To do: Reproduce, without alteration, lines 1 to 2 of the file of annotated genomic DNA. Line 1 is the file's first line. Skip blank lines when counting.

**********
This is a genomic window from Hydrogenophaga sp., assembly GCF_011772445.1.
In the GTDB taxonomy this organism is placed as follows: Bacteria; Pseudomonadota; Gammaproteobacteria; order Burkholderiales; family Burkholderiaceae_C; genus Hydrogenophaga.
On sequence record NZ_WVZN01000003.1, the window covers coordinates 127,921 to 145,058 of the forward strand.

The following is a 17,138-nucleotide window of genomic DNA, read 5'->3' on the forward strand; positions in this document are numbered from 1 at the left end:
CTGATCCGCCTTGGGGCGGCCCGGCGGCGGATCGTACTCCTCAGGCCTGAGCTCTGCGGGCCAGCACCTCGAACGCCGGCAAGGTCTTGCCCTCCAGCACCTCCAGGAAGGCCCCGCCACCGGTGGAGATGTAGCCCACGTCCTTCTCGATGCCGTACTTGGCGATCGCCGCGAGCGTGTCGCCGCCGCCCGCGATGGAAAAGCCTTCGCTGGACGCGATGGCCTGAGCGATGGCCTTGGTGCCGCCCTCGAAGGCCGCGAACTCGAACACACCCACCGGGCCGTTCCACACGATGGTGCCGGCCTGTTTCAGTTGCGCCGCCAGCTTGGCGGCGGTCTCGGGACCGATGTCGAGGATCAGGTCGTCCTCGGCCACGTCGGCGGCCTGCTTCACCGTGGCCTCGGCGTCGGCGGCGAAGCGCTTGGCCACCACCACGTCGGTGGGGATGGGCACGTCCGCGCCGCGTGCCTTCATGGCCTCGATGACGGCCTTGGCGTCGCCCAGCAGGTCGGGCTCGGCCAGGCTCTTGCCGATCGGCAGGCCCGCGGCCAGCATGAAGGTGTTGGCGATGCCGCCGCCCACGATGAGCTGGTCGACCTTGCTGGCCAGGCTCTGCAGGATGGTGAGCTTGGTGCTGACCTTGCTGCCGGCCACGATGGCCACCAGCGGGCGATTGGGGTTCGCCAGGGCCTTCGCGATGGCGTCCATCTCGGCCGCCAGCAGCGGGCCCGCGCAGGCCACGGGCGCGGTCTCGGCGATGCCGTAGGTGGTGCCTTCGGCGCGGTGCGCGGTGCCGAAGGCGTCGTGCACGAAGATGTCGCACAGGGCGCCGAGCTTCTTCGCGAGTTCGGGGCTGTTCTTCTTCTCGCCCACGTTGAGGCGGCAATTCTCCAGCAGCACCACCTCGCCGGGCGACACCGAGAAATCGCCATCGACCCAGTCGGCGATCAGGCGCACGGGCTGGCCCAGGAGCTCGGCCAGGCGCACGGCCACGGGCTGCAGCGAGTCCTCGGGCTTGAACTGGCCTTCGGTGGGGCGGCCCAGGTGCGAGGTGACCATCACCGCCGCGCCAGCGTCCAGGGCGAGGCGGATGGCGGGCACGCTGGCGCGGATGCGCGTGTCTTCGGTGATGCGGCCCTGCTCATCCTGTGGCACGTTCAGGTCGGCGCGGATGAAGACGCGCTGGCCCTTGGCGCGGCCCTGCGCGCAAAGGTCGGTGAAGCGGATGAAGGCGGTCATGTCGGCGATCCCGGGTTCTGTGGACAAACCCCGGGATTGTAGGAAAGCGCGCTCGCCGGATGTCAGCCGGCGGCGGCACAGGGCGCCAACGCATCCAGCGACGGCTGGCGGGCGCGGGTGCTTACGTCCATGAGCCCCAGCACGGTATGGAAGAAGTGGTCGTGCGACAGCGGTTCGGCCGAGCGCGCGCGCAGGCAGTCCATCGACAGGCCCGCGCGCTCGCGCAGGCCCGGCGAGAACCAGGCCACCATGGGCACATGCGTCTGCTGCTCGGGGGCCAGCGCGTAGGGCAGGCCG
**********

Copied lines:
This is a genomic window from Hydrogenophaga sp., assembly GCF_011772445.1.
In the GTDB taxonomy this organism is placed as follows: Bacteria; Pseudomonadota; Gammaproteobacteria; order Burkholderiales; family Burkholderiaceae_C; genus Hydrogenophaga.